• Seventy percent of those with annual household incomes of $60,000 or more say that at least one of their views of the nation is affected a great deal by the presidency, compared with 55% of those with incomes below $60,000. On all three of these aspects -- optimism about the future of the U.S., satisfaction with the way things are going in the country and confidence in the economy -- those with the higher incomes are more likely to say they are affected a great deal.

  • Although Americans on both sides of the political aisle may have strong opinions of Trump, those who approve of the job he is doing are more likely than those who disapprove to say that the presidency affects them. Seventy-one percent of those who approve say at least one of their views of the nation is affected a great deal, compared with a significantly lower 58% among those who disapprove. The largest gap between the two groups is on confidence in the economy -- 54% of those who approve versus 33% of those who disapprove say the presidency greatly affects that aspect of their lives.

  • Sixty-one percent of those approving of Trump's job as president say at least one aspect of their personal lives is affected a great deal, compared with 47% of those who disapprove. Among those who approve, 46% say the presidency greatly affects their confidence in their standard of living, compared with 28% of those who disapprove.

Implications

Americans today live in a culture saturated with politics, from political references written into TV series and entertainment awards ceremonies to corporations taking political stands to scientific studies and educational programs becoming targets of partisan attacks.

Add to the mix a president who was already a controversial national celebrity before he entered politics and who took office with four in 10 Americans holding "very unfavorable" views of him. The result: In the immediate aftermath of the election, Americans were more stressed and less productive and were worrying more than they had been previously.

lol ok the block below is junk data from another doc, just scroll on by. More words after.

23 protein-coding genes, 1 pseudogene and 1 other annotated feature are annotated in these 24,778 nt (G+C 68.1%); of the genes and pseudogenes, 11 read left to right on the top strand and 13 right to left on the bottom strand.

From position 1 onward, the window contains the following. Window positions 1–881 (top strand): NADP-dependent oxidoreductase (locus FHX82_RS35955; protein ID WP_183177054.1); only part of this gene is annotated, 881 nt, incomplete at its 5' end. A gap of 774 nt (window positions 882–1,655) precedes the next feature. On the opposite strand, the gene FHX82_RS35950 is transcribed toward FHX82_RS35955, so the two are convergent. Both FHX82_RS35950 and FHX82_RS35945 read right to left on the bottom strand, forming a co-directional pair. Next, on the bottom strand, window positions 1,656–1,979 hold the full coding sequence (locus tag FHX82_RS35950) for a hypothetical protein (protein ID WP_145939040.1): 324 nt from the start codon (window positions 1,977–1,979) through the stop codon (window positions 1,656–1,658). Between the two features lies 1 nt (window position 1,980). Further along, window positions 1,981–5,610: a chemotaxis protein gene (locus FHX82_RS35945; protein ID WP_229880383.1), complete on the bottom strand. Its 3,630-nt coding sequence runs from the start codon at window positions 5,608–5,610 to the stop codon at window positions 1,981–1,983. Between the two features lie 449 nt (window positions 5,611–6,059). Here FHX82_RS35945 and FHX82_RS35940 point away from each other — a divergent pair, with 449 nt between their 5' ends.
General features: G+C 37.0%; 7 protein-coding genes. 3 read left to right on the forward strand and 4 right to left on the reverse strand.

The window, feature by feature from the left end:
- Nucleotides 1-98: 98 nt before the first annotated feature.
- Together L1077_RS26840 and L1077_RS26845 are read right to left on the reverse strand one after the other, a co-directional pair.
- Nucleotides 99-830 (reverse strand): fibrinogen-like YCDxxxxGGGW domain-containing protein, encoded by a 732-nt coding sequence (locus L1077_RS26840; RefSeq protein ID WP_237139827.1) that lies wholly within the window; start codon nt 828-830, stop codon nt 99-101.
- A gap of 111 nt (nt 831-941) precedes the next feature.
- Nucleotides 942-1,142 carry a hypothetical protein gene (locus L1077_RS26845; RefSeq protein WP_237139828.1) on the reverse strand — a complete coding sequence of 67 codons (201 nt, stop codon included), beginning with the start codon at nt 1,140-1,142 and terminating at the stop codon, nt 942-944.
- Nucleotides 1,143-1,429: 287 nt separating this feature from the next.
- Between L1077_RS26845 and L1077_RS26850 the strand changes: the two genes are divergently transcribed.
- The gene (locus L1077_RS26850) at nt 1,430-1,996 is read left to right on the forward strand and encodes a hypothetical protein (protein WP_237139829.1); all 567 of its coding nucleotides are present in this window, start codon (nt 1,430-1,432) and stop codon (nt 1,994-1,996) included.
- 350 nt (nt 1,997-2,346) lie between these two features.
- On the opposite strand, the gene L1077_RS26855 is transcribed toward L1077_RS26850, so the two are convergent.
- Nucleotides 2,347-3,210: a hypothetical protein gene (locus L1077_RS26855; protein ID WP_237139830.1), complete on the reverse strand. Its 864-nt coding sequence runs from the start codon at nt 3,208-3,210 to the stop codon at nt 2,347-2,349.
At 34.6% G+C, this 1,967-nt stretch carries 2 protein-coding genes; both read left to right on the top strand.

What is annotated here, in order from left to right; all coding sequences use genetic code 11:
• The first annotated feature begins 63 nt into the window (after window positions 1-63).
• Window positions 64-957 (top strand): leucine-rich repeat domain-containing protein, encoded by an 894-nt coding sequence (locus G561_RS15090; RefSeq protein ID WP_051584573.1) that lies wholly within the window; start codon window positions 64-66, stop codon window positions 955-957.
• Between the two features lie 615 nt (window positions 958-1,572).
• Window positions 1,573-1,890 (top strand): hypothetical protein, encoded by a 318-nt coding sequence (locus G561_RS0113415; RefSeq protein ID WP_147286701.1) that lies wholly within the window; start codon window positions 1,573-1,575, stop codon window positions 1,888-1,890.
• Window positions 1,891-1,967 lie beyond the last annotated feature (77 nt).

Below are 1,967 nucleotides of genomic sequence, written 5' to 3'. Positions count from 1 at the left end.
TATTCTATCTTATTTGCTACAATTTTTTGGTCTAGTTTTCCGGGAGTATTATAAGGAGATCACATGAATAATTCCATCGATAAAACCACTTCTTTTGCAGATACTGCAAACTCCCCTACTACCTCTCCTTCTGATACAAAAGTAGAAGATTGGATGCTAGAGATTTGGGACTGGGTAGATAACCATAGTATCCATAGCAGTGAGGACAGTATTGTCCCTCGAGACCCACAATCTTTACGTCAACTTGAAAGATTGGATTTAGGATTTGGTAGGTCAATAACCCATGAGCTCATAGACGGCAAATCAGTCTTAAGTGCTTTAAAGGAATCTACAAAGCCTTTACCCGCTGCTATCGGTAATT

How closely this is tied to the impact that Americans believe the presidency has on their lives is not clear. Without trends, it is impossible to know if these figures are higher or lower than during past administrations. What is clear: The vast majority say the presidency has at least a fair amount of effect on their lives, and more than half say it has a great deal of effect.

Survey Methods

Results for this Gallup poll are based on telephone interviews conducted Jan. 23-28, 2018, on the Gallup U.S. Poll, with a random sample of 809 adults, aged 18 and older, living in all 50 U.S. states and the District of Columbia. For results based on the total sample of national adults, the margin of sampling error is ±4 percentage points at the 95% confidence level. All reported margins of sampling error include computed design effects for weighting.

Each sample of national adults includes a minimum quota of 70% cellphone respondents and 30% landline respondents, with additional minimum quotas by time zone within region. Landline and cellular telephone numbers are selected using random-digit-dial methods.

View survey methodology, complete question responses and trends.

Learn more about how the Gallup U.S. Poll works.